Encaustic is an ancient medium; combining beeswax, tree resin and pigments.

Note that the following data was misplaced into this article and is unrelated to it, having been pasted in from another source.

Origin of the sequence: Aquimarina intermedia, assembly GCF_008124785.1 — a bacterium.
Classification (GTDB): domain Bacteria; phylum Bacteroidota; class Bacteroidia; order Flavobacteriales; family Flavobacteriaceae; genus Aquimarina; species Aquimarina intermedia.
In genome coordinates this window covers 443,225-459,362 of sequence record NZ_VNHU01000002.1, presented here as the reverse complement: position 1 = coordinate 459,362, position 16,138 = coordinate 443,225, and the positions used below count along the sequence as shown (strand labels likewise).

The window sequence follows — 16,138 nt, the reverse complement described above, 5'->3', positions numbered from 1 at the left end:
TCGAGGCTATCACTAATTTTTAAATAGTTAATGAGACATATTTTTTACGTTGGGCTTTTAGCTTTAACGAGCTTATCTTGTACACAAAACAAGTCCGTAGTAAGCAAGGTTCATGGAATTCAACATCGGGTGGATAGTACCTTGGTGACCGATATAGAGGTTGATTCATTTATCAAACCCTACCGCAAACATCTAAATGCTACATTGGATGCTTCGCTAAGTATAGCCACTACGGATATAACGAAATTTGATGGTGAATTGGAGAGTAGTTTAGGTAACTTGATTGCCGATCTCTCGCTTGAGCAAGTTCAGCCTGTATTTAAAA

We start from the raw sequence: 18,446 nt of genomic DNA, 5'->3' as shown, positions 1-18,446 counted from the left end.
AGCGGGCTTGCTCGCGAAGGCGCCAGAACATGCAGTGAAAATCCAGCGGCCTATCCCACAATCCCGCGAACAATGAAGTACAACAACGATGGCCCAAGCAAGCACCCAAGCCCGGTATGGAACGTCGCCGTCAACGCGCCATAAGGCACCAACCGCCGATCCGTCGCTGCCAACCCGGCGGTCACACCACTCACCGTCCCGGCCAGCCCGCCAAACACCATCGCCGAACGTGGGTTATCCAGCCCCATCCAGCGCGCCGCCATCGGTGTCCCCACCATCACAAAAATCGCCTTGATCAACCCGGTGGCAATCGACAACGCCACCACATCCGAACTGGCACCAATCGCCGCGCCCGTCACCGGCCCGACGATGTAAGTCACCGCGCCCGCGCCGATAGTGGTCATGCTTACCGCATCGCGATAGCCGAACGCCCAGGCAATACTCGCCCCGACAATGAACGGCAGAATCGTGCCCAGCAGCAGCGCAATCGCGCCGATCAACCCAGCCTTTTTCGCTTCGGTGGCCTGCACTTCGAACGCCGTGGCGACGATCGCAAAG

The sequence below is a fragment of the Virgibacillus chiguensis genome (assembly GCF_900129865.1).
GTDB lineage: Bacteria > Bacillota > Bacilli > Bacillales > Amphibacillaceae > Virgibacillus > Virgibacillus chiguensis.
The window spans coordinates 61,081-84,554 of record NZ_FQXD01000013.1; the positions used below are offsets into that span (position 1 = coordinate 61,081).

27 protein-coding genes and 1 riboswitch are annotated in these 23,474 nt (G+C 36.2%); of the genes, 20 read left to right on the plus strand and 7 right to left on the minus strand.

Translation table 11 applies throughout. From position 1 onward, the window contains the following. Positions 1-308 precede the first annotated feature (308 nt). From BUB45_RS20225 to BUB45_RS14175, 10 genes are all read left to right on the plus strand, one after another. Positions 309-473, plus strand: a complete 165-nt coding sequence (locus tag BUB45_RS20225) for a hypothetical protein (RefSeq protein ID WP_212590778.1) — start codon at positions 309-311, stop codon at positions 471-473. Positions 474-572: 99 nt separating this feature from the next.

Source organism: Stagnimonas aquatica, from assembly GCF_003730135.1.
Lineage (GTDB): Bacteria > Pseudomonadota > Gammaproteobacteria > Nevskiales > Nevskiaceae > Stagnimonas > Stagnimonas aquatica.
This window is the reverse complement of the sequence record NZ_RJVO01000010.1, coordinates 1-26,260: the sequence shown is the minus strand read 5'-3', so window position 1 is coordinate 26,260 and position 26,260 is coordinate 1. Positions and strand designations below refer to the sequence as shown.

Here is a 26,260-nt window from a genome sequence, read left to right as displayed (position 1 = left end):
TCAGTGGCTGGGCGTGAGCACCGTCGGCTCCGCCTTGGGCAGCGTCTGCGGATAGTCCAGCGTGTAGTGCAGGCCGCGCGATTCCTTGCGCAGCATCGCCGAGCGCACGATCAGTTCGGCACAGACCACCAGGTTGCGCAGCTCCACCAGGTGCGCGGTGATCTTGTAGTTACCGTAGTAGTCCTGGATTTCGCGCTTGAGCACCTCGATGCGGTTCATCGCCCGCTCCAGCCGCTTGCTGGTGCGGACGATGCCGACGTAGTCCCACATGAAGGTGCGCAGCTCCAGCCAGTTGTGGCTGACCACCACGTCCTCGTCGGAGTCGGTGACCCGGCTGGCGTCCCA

Purhaps the best known of all encaustic work are the Fayum funeral portraits painted in the 1st and 2nd centuries A.D. by Greek painters in Egypt. A significant Greek population had settled in Egypt following its conquest by Alexander, eventually adopting the customs of the Egyptians. This included mummifying their dead. A portrait of the deceased painted either in the prime of life or after death, was placed over the person’s mummy as a memorial. Many of these pieces have survived to our own time, and their color has remained as fresh as any recently completed work.In the great period of economic instability that followed the decline of the Roman Empire, encaustic fell into disuse. Some work, particularly the painting of icons, was carried on as late as the 12th century, but for the most part it became a lost art. The process was cumbersome and painstaking, and the cost of producing it was high. It was replaced by tempera, which was cheaper, faster, and easier to work. In the 18th century the idea of encaustic painting was revived, initially by amateurs as a novelty to rediscover the techniques of the ancient painters. It was further explored in the 19th century, to solve the problem of dampness faced by mural painters in northern climates. The success of these efforts was limited, and encaustic remained an obscure art form.